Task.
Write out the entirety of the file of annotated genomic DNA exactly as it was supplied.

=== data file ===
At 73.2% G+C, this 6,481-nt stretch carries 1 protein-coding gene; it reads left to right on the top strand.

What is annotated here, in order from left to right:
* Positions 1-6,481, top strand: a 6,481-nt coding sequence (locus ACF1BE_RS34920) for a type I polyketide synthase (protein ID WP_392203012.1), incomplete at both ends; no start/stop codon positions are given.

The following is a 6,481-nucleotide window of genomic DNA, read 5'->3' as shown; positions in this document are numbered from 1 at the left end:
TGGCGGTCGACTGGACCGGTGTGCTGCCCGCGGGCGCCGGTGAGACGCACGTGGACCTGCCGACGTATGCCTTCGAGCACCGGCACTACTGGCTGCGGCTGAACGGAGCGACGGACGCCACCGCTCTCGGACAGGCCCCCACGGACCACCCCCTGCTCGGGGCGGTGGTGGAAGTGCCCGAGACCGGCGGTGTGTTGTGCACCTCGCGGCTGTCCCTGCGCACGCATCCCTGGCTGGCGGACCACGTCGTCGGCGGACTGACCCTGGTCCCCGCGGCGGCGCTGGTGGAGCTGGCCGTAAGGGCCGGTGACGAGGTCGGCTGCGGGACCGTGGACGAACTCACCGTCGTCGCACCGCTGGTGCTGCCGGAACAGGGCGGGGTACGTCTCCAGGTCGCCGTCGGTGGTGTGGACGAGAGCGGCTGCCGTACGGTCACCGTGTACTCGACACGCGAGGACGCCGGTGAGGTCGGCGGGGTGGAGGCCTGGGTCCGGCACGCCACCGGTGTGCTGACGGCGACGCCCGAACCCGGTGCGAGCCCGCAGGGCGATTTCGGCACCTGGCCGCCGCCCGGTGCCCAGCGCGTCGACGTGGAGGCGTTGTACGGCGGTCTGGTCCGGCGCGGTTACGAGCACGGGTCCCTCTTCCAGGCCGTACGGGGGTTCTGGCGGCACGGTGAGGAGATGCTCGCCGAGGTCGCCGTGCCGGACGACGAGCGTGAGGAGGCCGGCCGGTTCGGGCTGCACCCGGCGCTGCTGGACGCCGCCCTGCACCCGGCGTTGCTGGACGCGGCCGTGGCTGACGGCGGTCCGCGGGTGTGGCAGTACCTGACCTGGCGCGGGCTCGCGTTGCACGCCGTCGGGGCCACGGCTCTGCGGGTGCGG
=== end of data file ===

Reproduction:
At 73.2% G+C, this 6,481-nt stretch carries 1 protein-coding gene; it reads left to right on the top strand.

What is annotated here, in order from left to right:
* Positions 1-6,481, top strand: a 6,481-nt coding sequence (locus ACF1BE_RS34920) for a type I polyketide synthase (protein ID WP_392203012.1), incomplete at both ends; no start/stop codon positions are given.

The following is a 6,481-nucleotide window of genomic DNA, read 5'->3' as shown; positions in this document are numbered from 1 at the left end:
TGGCGGTCGACTGGACCGGTGTGCTGCCCGCGGGCGCCGGTGAGACGCACGTGGACCTGCCGACGTATGCCTTCGAGCACCGGCACTACTGGCTGCGGCTGAACGGAGCGACGGACGCCACCGCTCTCGGACAGGCCCCCACGGACCACCCCCTGCTCGGGGCGGTGGTGGAAGTGCCCGAGACCGGCGGTGTGTTGTGCACCTCGCGGCTGTCCCTGCGCACGCATCCCTGGCTGGCGGACCACGTCGTCGGCGGACTGACCCTGGTCCCCGCGGCGGCGCTGGTGGAGCTGGCCGTAAGGGCCGGTGACGAGGTCGGCTGCGGGACCGTGGACGAACTCACCGTCGTCGCACCGCTGGTGCTGCCGGAACAGGGCGGGGTACGTCTCCAGGTCGCCGTCGGTGGTGTGGACGAGAGCGGCTGCCGTACGGTCACCGTGTACTCGACACGCGAGGACGCCGGTGAGGTCGGCGGGGTGGAGGCCTGGGTCCGGCACGCCACCGGTGTGCTGACGGCGACGCCCGAACCCGGTGCGAGCCCGCAGGGCGATTTCGGCACCTGGCCGCCGCCCGGTGCCCAGCGCGTCGACGTGGAGGCGTTGTACGGCGGTCTGGTCCGGCGCGGTTACGAGCACGGGTCCCTCTTCCAGGCCGTACGGGGGTTCTGGCGGCACGGTGAGGAGATGCTCGCCGAGGTCGCCGTGCCGGACGACGAGCGTGAGGAGGCCGGCCGGTTCGGGCTGCACCCGGCGCTGCTGGACGCCGCCCTGCACCCGGCGTTGCTGGACGCGGCCGTGGCTGACGGCGGTCCGCGGGTGTGGCAGTACCTGACCTGGCGCGGGCTCGCGTTGCACGCCGTCGGGGCCACGGCTCTGCGGGTGCGG